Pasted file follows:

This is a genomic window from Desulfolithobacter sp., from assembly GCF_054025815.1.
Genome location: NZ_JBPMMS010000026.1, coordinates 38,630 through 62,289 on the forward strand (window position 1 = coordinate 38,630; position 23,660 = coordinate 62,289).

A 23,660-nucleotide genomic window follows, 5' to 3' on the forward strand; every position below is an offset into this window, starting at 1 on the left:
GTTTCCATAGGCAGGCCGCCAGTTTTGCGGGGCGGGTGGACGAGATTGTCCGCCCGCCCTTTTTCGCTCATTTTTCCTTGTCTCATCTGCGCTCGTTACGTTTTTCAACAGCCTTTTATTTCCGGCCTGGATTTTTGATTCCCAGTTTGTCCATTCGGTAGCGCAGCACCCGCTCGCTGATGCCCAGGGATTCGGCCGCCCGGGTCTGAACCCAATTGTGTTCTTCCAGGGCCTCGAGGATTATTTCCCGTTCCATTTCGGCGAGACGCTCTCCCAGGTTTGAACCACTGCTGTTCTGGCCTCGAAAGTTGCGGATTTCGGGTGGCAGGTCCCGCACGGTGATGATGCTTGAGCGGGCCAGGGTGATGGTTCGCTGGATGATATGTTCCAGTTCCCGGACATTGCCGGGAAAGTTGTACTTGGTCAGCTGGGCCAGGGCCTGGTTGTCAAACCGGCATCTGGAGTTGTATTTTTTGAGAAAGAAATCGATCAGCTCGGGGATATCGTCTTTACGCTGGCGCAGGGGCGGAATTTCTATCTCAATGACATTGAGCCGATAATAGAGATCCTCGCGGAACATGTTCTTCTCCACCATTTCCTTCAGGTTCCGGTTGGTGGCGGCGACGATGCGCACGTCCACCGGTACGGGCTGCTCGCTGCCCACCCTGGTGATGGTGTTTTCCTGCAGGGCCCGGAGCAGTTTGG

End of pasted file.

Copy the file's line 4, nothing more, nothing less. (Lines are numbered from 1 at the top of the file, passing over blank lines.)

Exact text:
GTTTCCATAGGCAGGCCGCCAGTTTTGCGGGGCGGGTGGACGAGATTGTCCGCCCGCCCTTTTTCGCTCATTTTTCCTTGTCTCATCTGCGCTCGTTACGTTTTTCAACAGCCTTTTATTTCCGGCCTGGATTTTTGATTCCCAGTTTGTCCATTCGGTAGCGCAGCACCCGCTCGCTGATGCCCAGGGATTCGGCCGCCCGGGTCTGAACCCAATTGTGTTCTTCCAGGGCCTCGAGGATTATTTCCCGTTCCATTTCGGCGAGACGCTCTCCCAGGTTTGAACCACTGCTGTTCTGGCCTCGAAAGTTGCGGATTTCGGGTGGCAGGTCCCGCACGGTGATGATGCTTGAGCGGGCCAGGGTGATGGTTCGCTGGATGATATGTTCCAGTTCCCGGACATTGCCGGGAAAGTTGTACTTGGTCAGCTGGGCCAGGGCCTGGTTGTCAAACCGGCATCTGGAGTTGTATTTTTTGAGAAAGAAATCGATCAGCTCGGGGATATCGTCTTTACGCTGGCGCAGGGGCGGAATTTCTATCTCAATGACATTGAGCCGATAATAGAGATCCTCGCGGAACATGTTCTTCTCCACCATTTCCTTCAGGTTCCGGTTGGTGGCGGCGACGATGCGCACGTCCACCGGTACGGGCTGCTCGCTGCCCACCCTGGTGATGGTGTTTTCCTGCAGGGCCCGGAGCAGTTTGG